- Rating: 2.50
- 2022 stats: 2 G, 2.2 IP, 6.75 ERA, 8.74 FIP, 1.875 WHIP, 1.00 SO/BB, 68 ERA+
- Date of birth: February 27, 1994 (28 years old)
- 2022 earnings: $11,289 (via Spotrac)
- 2023 status: DFA’d by the Diamondbacks in April 2022, picked up by first Kansas City Royals and later by the Toronto Blue Jays.
If there was an award for most likeable baseball player on the Diamondbacks roster, Peacock would surely win it, especially in 2021. The Athletic wrote an excellent piece on his journey to the major leagues and Steven Burt recapped it in his 2021 player review.
Peacock had an excellent April in 2021 and became the last pitcher in the history of MLB to get both his first hit and win in his debut, at Coors Park of all places. Let us enjoy that one more time.
The rest of the season wasn’t that great, but Peacock had his Koch-like usefulness, providing spot starts and mop up duties during the season until he was optioned to Reno.
The Alabama native didn’t make the Opening Day roster out of Spring Training and started the season in Reno, but was already called up to the majors on April 17 to pitch against the New York Mets, where he would give up two runs en route to a 5-0 loss.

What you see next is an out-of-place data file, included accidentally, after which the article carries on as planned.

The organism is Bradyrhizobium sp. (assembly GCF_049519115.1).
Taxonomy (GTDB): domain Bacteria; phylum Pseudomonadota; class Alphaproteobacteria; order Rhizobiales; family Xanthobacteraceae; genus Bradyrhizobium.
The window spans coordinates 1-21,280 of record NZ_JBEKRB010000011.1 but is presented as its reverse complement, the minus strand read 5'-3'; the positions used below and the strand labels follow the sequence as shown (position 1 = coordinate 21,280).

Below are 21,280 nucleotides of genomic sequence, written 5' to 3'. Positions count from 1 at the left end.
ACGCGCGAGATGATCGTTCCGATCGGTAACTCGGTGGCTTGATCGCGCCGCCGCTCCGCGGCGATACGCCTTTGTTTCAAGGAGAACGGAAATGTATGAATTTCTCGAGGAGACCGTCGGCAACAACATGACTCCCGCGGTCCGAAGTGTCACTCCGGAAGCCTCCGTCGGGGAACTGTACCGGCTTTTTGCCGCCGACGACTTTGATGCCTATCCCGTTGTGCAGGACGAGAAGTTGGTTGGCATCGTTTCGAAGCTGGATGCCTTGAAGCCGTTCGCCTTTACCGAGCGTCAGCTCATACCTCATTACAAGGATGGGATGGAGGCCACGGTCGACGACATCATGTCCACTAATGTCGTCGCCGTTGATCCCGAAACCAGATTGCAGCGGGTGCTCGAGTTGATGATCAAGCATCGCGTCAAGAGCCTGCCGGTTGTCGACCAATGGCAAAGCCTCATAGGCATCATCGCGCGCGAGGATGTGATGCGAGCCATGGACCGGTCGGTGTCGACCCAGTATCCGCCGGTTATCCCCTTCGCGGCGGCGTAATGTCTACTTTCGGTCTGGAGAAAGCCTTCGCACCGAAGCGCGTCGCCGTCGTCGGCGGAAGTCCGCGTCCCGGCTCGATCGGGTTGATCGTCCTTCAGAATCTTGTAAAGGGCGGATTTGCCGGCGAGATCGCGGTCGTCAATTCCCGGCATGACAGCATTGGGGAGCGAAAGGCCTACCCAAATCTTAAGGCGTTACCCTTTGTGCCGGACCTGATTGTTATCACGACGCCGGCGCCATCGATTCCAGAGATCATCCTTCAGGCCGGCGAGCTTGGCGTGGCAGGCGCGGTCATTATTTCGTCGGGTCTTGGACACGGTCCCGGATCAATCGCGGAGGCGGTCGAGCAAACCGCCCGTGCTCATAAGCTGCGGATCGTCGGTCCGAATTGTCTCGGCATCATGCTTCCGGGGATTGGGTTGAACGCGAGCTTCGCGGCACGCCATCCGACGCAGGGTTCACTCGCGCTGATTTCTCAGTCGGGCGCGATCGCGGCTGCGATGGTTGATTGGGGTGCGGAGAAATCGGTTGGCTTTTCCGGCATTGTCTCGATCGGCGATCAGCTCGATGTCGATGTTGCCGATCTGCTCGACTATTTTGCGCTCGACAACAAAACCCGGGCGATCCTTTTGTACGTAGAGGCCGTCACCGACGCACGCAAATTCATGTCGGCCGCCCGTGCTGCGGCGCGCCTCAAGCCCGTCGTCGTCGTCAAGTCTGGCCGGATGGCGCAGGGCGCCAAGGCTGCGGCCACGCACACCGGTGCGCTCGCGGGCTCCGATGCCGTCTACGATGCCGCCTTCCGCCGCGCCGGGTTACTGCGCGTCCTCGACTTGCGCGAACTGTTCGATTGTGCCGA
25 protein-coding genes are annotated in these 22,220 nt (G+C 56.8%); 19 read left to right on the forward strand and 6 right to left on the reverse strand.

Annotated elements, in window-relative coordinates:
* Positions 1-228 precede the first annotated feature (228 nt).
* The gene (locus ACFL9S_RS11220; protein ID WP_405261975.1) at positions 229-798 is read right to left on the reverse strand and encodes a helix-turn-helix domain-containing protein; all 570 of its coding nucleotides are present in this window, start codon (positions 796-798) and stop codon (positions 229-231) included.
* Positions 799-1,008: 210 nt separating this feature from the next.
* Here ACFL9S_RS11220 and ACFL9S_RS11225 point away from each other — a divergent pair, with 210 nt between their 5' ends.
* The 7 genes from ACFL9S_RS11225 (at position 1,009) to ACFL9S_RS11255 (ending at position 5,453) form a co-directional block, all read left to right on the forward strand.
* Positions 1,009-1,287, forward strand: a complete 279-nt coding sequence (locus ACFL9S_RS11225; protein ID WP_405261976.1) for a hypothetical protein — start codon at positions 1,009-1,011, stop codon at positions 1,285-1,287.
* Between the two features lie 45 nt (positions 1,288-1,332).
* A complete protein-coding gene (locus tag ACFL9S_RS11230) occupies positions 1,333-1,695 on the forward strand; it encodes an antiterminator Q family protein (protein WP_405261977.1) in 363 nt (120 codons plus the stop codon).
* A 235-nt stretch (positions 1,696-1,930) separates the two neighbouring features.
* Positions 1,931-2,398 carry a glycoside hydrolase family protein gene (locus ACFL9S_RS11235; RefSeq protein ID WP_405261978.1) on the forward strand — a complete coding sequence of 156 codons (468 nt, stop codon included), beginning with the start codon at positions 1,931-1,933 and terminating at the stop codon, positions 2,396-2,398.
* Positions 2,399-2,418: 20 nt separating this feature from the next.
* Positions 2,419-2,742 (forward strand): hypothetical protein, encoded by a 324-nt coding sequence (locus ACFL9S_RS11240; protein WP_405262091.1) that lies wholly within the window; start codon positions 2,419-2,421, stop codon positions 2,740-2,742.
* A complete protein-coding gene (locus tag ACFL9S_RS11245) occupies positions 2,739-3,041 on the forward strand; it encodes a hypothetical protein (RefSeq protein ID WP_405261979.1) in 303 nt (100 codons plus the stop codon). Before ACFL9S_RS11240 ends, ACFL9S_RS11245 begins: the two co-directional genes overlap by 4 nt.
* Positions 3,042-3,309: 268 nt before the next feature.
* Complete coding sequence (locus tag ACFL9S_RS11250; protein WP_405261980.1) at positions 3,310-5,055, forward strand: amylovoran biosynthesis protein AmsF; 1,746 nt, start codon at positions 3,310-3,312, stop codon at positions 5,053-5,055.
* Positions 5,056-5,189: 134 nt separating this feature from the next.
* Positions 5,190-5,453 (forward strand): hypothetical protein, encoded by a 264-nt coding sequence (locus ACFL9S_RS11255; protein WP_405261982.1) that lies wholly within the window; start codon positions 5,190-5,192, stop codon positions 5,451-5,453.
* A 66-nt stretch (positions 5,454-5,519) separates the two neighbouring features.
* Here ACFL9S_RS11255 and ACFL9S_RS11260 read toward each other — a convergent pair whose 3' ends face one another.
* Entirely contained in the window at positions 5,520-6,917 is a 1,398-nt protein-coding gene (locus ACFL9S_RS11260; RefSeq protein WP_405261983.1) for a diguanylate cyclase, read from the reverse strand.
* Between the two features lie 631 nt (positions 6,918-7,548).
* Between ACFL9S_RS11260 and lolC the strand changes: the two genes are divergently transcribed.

The right-hander would again take the mound in another mop up duty two days later, in Washington. After that game he was optioned back to Reno only to get designated for assignment two days later to make room for Matt Davidson.
Peacock got immediately picked up by the Royals and was continuously moved up and down between the majors and AAA and eventually pitched to a 4.91 ERA in 7.1 innings of work for the Royals. Kansas DFA’d Matt Peacock early July (to make room for fellow D-Back Ryan Weiss) and he once again got picked up immediately, by the Toronto Blue Jays. There he pitched in Buffalo, was outrighted and also spent time on the Development List and didn’t return to the MLB.
I think Matt Peacock’s days in the MLB are over. It was a feel good story, but the truth is that he doesn’t have much to offer and especially against left-handed batters he pretty much only throws the sinker, without much success.
Maybe another major league team grants him another opportunity (I don’t think he’ll return to the MLB in Toronto) but after having failed in Kansas City the odds are that it is back to the saw mill and the hen house for him, with all due respect.